Bilkis A. Begum1, Swapan K. Biswas1, Philip K. Hopke 2

  • 1 Chemistry Division, Atomic Energy Centre, P.O. Box-164, Dhaka, Bangladesh
  • 2 Center for Air Resources Engineering and Science, Clarkson University, Potsdam, NY 13699-5808, USA

Received: November 30, 2007
Revised: November 30, 2007
Accepted: November 30, 2007
Download Citation: ||https://doi.org/10.4209/aaqr.2006.10.0021  

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Cite this article:
Begum, B.A., Biswas, S.K. and Hopke, P.K. (2007). Source Apportionment of Air Particulate Matter by Chemical Mass Balance (CMB) and Comparison with Positive Matrix Factorization (PMF) Model. Aerosol Air Qual. Res. 7: 446-468. https://doi.org/10.4209/aaqr.2006.10.0021


 

ABSTRACT


The Chemical Mass Balance (CMB) model is one of several receptor models that have been applied to air quality management. This model quantifies contributions using chemical signatures characterizing source-types rather than contributions from individual emitters. The CMB model uses the chemical composition of ambient pollution samples to estimate the contributions of different source types to the measured pollutant concentrations. The disadvantage of the model is that it cannot separate the sources having similar chemical compositions or for those sources for which source composition profiles are unavailable. Since CMB analysis is done on a sample-by-sample basis, it is possible to estimate the daily contributions of individual sources, and can thereby provide useful information based on a limited number of samples to address air quality management issues. Samples of fine and coarse fractions of airborne particulate matter (PM) were collected using a ‘Gent’ stacked filter unit in two fractions of 0-2.2 μm and 2.2-10 μm sizes in a semi-residential (Atomic Energy Centre Dhaka, AECD) area from June 2001 to June 2002 of Dhaka. These samples were analyzed for elemental concentrations with PIXE. The chemical composition data set was analyzed by CMB using local source profiles obtained using a Principal Components Analysis (PCA) and regression analysis of data from this site and the source contributions are quantitatively estimated for each of the samples. The results of the CMB analysis were compared with the results obtained using positive matrix factorization (PMF) that had been done previously. It is observed that CMB provides comparable results except for limited discrepancies, especially for the PM2.2 fractions where sources have similar elemental signatures.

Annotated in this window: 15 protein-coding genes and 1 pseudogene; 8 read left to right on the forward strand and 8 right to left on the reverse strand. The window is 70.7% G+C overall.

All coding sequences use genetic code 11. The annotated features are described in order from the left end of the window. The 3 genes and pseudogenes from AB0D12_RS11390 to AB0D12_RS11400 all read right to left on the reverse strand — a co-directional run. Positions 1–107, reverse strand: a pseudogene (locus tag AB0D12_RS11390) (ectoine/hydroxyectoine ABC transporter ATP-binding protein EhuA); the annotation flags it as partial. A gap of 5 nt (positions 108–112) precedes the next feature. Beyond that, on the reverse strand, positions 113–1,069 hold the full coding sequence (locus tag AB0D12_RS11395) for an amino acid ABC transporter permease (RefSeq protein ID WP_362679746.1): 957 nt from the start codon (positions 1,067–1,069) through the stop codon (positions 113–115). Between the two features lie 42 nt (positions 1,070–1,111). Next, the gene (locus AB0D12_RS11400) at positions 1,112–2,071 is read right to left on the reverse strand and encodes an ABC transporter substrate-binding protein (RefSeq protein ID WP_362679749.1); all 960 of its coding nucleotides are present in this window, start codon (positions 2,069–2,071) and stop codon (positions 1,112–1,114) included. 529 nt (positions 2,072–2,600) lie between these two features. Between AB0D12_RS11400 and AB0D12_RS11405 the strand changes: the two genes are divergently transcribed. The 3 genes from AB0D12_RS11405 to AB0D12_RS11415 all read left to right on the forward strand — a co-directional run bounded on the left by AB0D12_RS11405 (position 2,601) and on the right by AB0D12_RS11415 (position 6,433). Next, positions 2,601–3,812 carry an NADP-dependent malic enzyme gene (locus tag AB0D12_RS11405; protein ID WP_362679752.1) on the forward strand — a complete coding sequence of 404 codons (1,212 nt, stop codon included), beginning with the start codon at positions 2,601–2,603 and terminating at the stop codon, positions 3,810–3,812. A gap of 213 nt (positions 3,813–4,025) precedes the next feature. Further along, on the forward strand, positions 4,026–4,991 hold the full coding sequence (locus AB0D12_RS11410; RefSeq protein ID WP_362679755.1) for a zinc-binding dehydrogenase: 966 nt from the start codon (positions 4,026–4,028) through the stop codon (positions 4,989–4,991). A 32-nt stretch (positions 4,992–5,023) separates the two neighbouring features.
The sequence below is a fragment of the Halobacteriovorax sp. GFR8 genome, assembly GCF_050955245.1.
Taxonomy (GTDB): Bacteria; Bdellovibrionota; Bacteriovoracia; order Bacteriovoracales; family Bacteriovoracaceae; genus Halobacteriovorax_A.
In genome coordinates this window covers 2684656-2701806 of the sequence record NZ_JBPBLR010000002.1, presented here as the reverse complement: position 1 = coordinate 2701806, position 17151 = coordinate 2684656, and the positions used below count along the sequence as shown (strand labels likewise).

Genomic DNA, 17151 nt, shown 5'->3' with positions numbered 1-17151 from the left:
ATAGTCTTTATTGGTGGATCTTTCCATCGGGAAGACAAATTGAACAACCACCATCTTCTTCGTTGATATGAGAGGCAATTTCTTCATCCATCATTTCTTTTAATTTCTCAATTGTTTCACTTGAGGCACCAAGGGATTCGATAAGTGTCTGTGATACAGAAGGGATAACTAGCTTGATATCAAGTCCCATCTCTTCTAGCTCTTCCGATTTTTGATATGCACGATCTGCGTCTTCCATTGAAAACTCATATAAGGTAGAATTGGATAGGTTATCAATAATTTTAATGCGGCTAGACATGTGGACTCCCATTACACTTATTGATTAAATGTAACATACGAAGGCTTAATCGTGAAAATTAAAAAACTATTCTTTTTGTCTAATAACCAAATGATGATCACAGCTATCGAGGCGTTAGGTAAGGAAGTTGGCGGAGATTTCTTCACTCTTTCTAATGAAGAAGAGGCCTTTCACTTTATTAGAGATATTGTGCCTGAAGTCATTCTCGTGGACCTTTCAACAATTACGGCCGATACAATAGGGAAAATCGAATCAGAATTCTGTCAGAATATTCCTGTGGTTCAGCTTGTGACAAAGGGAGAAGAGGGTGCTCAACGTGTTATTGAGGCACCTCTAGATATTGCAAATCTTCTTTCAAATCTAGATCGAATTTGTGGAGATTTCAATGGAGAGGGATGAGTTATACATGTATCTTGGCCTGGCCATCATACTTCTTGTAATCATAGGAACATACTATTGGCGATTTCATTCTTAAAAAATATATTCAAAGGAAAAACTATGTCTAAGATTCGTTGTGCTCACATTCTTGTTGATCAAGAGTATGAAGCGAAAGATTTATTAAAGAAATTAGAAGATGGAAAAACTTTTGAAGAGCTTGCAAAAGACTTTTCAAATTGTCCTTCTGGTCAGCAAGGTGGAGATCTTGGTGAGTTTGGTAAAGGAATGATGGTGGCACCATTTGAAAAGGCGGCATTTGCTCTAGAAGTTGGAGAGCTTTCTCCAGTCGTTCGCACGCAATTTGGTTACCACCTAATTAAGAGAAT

Keywords: Chemical mass balance (CMB); Source; Apportionment; Positive matrix factorization (PMF); PIXE; PM10-2.2; PM2.2


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